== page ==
Author Topic: if-how-what or The 3 stages of Roleplaying evolution  (Read 246 times)

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Offline Drul Morbok

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if-how-what or The 3 stages of Roleplaying evolution
« on: July 16, 2019, 01:42:56 AM »
This is a theory I came up with recently, and I wanted to share it for discussion.
By using the word "evolution", I just mean that I see a temporal sequence, and I think the later stages would not be there this way without the earlier stages. I do not mean to imply any "tech tree"-reading, where newer stages are more sophisticated or "higher" on the ladder.

  • The if-stage of roleplaying is centerend around the questions if players succeed, i.e. survive. If a really unlucky accumumulations of natural 1s on a saving throw against cloudkill wipe out the party, so be it. I associate it with earliest D&D dungeon crawls with little to no social interaction beyond buying and selling goods, using gather information to find the way to treasure/enemies or to find weak spots of the enemies, or to convince enemies to surrender rather than fight.
  • The how-stage of roleplaying is centerend around the questions how players succeed. This implicitely assumes that the players will live through all challenges and finally reach the climax. Characters and parties only permanently die if they deliberately or grossly negligent ignore subtil hints when to retreat. This becomes a necessity as soon as campaigns enter the game, i.e. challenges do not occur in a vacuum, but as part of an ongoing story - preparing and foreshadowing the rise of a nemesis, or hinting at some ancient artefact, are wasted if the players never reach it.
  • The what-stage of roleplaying does away with the idea of success and failure, and centers around the question "what happens if...". It might reach the point where the term roleplaying might get inappropriate or at least inaccurate, as it centers around society rather than individual roles.

I think side quests in video games often incorporate traces of what-elements, and the term open game world in video games could be understand as being open in the sense of moving away from game mechanics defining success and defeat (though they still are far away from that point). Right now I think of rivaling factions in The Elder Scrolls game series, especially Skyrim.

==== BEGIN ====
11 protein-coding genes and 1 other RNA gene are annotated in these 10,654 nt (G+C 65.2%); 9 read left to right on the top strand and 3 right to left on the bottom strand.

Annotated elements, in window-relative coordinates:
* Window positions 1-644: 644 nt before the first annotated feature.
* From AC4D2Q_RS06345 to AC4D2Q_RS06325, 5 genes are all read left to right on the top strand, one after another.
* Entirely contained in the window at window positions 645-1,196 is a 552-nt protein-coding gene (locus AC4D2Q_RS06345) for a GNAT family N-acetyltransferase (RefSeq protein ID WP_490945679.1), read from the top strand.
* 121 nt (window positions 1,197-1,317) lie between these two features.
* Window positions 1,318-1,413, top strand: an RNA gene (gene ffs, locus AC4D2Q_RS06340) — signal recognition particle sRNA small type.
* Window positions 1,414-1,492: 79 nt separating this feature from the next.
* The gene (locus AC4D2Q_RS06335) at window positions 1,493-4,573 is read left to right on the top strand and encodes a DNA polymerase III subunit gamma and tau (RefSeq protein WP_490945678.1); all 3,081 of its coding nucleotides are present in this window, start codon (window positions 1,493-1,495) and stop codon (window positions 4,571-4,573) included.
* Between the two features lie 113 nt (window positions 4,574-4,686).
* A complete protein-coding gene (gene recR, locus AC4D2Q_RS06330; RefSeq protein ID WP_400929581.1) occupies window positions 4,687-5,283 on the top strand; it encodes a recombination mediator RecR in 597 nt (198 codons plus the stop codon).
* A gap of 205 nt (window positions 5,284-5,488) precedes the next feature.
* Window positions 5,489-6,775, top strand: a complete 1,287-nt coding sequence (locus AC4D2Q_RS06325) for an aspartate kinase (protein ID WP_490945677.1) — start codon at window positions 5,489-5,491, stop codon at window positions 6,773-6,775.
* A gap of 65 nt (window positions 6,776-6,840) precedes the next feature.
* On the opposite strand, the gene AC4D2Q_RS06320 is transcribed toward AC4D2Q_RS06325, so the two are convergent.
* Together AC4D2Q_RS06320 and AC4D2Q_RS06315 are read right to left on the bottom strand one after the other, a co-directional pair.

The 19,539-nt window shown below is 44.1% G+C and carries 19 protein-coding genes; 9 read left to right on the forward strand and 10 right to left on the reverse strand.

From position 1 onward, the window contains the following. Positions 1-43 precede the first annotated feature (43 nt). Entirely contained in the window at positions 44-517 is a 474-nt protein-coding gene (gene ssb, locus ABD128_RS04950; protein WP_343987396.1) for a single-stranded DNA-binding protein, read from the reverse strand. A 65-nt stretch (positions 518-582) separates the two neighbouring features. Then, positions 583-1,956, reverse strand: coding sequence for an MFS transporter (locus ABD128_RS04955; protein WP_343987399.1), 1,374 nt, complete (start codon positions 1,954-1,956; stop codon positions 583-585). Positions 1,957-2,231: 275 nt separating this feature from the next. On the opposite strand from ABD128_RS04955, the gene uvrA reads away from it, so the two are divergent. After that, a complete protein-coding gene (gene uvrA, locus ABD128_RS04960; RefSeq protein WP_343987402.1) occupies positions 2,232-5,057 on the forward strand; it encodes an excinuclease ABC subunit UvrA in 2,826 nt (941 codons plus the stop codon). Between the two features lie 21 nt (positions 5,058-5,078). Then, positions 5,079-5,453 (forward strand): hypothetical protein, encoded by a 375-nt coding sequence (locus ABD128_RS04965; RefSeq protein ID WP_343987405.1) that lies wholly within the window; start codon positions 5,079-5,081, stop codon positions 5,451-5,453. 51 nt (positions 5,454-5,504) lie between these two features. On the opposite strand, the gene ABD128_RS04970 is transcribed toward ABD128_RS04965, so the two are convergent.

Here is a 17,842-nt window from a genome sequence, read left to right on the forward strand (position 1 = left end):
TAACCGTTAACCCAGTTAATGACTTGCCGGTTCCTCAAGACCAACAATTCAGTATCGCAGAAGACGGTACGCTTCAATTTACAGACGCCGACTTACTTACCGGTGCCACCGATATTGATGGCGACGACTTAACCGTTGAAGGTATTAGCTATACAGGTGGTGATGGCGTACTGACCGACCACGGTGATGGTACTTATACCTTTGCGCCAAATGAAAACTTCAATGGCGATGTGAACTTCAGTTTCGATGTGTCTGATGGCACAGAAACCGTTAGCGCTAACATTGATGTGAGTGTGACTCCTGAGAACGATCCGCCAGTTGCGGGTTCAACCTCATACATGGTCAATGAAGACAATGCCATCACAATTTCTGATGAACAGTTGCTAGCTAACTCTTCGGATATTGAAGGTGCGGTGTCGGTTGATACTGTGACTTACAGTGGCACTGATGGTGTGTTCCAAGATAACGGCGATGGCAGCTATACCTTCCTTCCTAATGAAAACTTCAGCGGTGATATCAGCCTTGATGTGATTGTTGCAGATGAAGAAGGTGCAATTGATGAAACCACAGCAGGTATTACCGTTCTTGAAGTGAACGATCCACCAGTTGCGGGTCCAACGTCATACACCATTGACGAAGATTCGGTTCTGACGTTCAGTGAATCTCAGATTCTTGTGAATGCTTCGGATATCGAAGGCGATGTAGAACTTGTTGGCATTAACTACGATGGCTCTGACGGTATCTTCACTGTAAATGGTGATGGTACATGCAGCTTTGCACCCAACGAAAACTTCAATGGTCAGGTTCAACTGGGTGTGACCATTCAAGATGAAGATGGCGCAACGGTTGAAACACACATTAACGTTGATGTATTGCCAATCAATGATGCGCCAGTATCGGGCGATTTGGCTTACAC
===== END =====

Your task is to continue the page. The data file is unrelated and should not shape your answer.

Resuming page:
I also read of a really generic gaming system that some players used for a scenario where the players play scientists that develop some genetic engeneering that allows for future children to grow up into beautiful or handsome individuals, as defined by some standard (talking about this standard would also by part of the game). There is now objective success or failure. There ist no predefined goal. It's all about roleplaying in the purest sense of the word: What kind of individuals could be part of the team that discovered the mothod, what are their motiviations? Do they really like what they discovered, or are they horrified by the implications? Do they sell it to the highest bidder, do they destroy all notes and vow to keep it secret? Do they believe that it should be accessible to anyone, because it "levels the playing field"? Do they have personal involvement, like a history of being mobbed due to a hooked nose, or does their promotion stand and fall with academic accolade for whatever project they are part of?
Of course this gaming system also includes failure and succes, but only relative: If said scientists decide to use their discovery to get rich, game mechanics decide if it goes as they plan (it rarely does). Failure could mean that a team member leaks the formula to an open source science platform...or to the the Chinese government that pays even better. The idea is that success and failure, as defined by the game mechanics, lead to equally intersting plots and twists.

I'm thinking about a similar setting where the Jaidor Talisman falls in the hands of the player characters (doing away with Khoras canon about it's whereabouts).
« Last Edit: July 16, 2019, 01:47:08 AM by Drul Morbok »

Offline David Roomes

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Re: if-how-what or The 3 stages of Roleplaying evolution
« Reply #1 on: July 19, 2019, 09:10:44 PM »
Interesting!

First of all, your three stages seem spot on. I've seen both players and groups go through similar evolutions.

As for video games, there are more and more games out there that focus on an "open world" and survival/interaction with the world. No central plot at all. Some games have lots of small quests, but there is no central quest. I personally think that this will be more common in future games. I've seen several new games that get away from the whole idea that the player is special or the "chosen" and there is no central quest or narrative. But rather, it's just a huge open world to explore and be a part of.

Even in Skyrim, lots of players ignore the main quest and just go off and explore and live in the world. Speaking of which, I am really looking forward to the next Elder Scroll release. :)
David M. Roomes
Creator of the World of Khoras